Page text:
Our Home - the Chatham Islands
A special part of the world. A unique part of New Zealand's heritage, natural environment, plants and animals.
New Zealand's most eastern islands located over 800 kilometres (500 miles) east of southern NZ. About 600 people live on the two largest islands, Chatham and Pitt and we have officially been part of New Zealand since 1842.
The islands are volcanic in origin and have a rugged and windswept vista with delicate habitats that can be easily damaged by the elements and mankind. With diverse landscapes and fascinating history, the Chatham Islands are renowned for its bountiful seafood industry and conservation efforts protecting many rare and endangered species.
On many people's bucket lists, there are a few things you need to know before making a visit.
- You don't need a passport.
- There are no mobile phone networks on the island - bring your phone only for photographs and enjoy being unconnected for a while.
- Electricity is standard for New Zealand at 240 volts AC. Sometimes unreliable we recommend surge protection on your devices.
- Pack clothing for variable weather,. Think layers and protection from the sun, wind and rain. Sturdy walking shoes are recommended.
- There is a 45 minute time difference on Chatham Islands - ahead of mainland New Zealand time so don't forget to adjust your time piece.
- There are no shuttles or taxis. Transport from the airline needs to be arranged with your accommodation as will any rental vehicle prior to your visit.
- Check with your accommodation provider about any specialist needs or allergies as the Chatham Islands often has limited supplies for specific requirements.
- There is a small hospital with a resident doctor and nurses available, Air Chathams always recommends travel insurance for any air travel.
- With deep family connections and local heritage, many places of interest are on private land and require the owner’s permission to visit. If you are unsure, please ask first.
For more information, please visit Discover the Chatham Islands.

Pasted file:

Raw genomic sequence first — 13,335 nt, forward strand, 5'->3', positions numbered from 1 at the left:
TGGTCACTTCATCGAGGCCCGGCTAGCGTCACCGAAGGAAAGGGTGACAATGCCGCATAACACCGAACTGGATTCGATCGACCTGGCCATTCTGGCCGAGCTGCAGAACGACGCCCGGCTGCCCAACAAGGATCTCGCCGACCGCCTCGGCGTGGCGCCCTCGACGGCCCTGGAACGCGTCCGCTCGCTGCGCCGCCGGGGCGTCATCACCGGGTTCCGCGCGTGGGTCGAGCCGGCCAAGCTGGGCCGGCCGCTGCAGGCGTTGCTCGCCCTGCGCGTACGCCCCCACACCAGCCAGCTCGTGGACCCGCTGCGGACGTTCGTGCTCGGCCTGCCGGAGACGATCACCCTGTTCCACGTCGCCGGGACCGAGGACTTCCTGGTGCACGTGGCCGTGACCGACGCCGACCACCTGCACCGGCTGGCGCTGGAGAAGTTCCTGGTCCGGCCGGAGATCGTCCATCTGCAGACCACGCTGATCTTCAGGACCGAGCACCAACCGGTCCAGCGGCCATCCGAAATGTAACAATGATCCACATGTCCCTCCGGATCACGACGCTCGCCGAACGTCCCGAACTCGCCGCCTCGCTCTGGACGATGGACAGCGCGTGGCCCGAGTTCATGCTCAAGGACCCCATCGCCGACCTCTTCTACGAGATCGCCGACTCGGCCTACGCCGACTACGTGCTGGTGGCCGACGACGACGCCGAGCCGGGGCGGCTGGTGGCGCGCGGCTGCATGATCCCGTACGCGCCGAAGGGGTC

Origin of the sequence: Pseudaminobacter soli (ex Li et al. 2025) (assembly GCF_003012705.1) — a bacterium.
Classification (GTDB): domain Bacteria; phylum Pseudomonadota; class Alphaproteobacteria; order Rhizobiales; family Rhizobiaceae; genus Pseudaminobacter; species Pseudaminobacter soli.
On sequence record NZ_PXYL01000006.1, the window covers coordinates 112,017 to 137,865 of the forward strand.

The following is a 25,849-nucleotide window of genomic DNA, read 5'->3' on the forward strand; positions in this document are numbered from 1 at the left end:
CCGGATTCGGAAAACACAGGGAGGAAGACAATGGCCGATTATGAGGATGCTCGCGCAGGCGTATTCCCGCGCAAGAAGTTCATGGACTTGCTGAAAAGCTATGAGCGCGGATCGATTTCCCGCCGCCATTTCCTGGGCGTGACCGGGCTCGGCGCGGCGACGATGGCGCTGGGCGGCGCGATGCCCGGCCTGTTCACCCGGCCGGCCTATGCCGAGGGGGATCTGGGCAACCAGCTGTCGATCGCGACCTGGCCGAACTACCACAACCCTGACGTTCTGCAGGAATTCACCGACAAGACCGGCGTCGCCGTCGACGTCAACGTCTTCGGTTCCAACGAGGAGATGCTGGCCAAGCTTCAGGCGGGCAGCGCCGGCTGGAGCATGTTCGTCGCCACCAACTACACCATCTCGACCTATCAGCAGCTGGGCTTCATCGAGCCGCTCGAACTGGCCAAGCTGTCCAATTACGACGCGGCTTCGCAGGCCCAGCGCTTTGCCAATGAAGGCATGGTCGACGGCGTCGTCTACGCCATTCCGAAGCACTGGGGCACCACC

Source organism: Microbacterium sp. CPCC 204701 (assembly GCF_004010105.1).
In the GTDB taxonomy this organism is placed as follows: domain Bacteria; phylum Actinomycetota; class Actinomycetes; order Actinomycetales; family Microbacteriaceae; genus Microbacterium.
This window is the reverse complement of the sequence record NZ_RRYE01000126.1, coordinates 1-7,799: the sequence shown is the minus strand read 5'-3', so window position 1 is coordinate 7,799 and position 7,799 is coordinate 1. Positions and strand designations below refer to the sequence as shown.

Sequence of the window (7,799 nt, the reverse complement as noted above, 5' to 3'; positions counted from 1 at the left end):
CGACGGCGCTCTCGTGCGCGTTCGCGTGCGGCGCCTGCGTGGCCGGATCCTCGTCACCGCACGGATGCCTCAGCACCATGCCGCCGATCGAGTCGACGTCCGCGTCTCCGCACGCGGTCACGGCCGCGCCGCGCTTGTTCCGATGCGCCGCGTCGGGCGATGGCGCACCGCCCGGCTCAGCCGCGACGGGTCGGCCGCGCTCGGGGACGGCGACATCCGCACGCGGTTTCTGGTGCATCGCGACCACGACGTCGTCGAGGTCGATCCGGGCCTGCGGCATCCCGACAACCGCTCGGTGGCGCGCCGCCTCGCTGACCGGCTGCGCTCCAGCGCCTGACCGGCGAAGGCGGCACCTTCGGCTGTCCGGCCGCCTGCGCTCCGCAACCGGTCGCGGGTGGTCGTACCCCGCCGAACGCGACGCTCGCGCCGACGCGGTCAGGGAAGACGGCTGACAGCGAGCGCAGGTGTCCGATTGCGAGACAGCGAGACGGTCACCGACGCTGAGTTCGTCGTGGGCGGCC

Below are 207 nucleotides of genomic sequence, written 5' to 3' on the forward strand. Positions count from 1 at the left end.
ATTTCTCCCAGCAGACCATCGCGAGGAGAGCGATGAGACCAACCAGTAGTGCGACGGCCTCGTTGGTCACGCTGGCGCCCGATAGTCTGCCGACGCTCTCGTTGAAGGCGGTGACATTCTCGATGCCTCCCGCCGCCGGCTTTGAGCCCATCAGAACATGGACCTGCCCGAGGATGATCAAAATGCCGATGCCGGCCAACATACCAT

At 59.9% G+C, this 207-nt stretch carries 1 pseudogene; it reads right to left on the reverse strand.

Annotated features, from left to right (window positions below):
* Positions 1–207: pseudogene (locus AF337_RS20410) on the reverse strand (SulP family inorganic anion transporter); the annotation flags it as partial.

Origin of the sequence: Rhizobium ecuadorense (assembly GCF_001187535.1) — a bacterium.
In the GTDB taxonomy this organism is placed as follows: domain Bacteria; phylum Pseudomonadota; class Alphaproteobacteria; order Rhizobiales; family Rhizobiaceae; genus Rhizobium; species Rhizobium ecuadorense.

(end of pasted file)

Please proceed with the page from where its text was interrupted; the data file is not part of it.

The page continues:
A few things to do...
- Stroll on one of many beaches – from a short walk to the 4 hour walk along the white sands of Waitangi Bay or the 1 ½ hour walk from Waitangi to Te One.
- Take a day to discover any one of the beautiful reserves. Ocean Mail Scenic Reserve, Henga Scenic Reserve, J.M Barker (Hapupu) Scenic Reserve and the Nikau Bush Walk are amongst your choices.
- Tour Pitt Island for a day. The first island in New Zealand to see the sun, Pitt Island attractions include Mount Hakepa (or “Walk ‘em up” as locally known), Flowerpot Bay and cliff side jail, Waihere Head, Glory Cottage and the Ellen Elizabeth Preece Conservation Covenant.
- A statue of Tame Horomona Rehe (known as Tommy Solomon) is located on a small private land reserve as a memorial. He was recognised as the last living pure blood Moriori before his death in 1933. The public is welcome to visit but please don’t touch the statue.
- Take a fishing charter to experience catching the abundant and fresh kai moana (seafood) the residents of the island enjoy all year round. There are local limits and practices to preserve these valuable resources and a closed season for crayfish (commercial and recreational) from the 1st of March to the 30th of April each year.
- A photographers and bird watchers heaven – you’ll never be short of subject matter no matter the time of day. Make sure you take your camera to capture those wonderful sights.